Typical education level: Postsecondary non-degree award
Median hourly pay: $15.82
9. Metal and plastic machine worker
Job description: Metal and plastic machine workers set up and operate machines that cut, shape and form metal and plastic materials or pieces.
Typical education level: High school diploma or equivalent
Median hourly pay: $15.34
10. Painting and coating worker
Job description: Painting and coating workers paint and coat a wide range of products, including cars, jewelry and candy.
Typical education level: High school diploma or equivalent
Median hourly pay: $14.99
11. Printing worker
Job description: Printing workers produce print material in three stages: prepress, press and binding and finishing. They review specifications, identify and fix problems with printing equipment and assemble pages.
Typical education level: Associates degree
Median hourly pay: $15.94
12. Quality control inspector
Job description: Quality control inspectors examine products and materials for defects or deviations from manufacturers’ or industry specifications.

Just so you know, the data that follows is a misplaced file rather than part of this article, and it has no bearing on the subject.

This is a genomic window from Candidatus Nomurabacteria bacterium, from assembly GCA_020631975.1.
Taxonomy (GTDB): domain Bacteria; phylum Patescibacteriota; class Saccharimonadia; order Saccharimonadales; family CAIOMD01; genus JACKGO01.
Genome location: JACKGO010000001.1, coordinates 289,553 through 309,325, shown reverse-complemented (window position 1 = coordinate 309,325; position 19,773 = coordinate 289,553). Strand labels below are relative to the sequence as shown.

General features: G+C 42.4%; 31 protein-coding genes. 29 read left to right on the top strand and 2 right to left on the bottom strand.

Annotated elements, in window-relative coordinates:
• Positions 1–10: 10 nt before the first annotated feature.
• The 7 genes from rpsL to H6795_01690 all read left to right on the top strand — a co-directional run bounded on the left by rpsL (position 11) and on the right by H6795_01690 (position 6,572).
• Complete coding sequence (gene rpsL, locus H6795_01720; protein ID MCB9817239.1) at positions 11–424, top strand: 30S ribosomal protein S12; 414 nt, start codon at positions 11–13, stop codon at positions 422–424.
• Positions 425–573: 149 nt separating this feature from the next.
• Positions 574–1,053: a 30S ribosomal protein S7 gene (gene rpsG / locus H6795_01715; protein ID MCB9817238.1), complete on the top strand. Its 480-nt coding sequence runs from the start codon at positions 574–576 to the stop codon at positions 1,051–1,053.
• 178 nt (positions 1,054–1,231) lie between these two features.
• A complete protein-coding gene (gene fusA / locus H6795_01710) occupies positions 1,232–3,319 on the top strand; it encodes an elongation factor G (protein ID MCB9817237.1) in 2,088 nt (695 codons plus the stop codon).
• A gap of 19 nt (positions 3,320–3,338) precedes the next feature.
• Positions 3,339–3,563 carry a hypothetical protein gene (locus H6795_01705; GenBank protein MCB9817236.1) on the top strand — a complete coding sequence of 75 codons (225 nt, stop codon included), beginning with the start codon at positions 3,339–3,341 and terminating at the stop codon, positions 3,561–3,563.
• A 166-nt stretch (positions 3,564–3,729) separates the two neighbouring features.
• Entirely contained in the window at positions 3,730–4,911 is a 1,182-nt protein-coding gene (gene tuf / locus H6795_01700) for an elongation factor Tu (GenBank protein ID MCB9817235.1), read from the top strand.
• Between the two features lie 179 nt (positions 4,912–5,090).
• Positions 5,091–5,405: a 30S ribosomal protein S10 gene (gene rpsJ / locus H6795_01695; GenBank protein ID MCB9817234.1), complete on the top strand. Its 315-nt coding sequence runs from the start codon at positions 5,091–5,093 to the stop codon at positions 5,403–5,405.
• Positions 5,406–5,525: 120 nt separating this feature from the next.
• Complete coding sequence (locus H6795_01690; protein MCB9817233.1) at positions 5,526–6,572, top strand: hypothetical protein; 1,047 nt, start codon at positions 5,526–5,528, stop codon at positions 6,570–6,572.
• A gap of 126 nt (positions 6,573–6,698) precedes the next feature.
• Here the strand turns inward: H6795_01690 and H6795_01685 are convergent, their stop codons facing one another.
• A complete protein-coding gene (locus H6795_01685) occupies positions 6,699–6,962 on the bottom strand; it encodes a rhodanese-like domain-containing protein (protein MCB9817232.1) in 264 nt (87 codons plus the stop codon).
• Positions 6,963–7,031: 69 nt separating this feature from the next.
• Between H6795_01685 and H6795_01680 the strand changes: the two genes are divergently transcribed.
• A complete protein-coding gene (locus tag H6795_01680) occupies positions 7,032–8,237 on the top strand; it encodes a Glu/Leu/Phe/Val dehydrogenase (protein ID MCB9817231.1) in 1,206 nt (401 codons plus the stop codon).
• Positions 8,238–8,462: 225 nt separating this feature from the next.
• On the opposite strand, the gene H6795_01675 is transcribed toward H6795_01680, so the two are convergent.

Typical education level: High school diploma or equivalent
Median hourly pay: $15.88
13. Rehabilitation counselor
Job description: Rehabilitation counselors help people with emotional and physical disabilities live independently. They help their clients overcome personal, social and professional effects of disabilities as they relate to employment or independent living.
Typical education level: Master’s degree
Median hourly pay: $15.55
14. Small engine mechanic
Job description: Small engine mechanics inspect, service and repair motorized power equipment. Mechanics often specialize in one type of equipment, such as motorcycles, motorboats or outdoor power equipment.
Typical education level: High school diploma or equivalent
Median hourly pay: $15.29
15. Travel agent
Job description: Travel agents sell transportation, lodging and admission to entertainment activities to individuals and groups who are planning trips. They offer advice on destinations, plan trip itineraries and make travel arrangements for clients.
Typical education level: High school diploma or equivalent
Median hourly pay: $15.32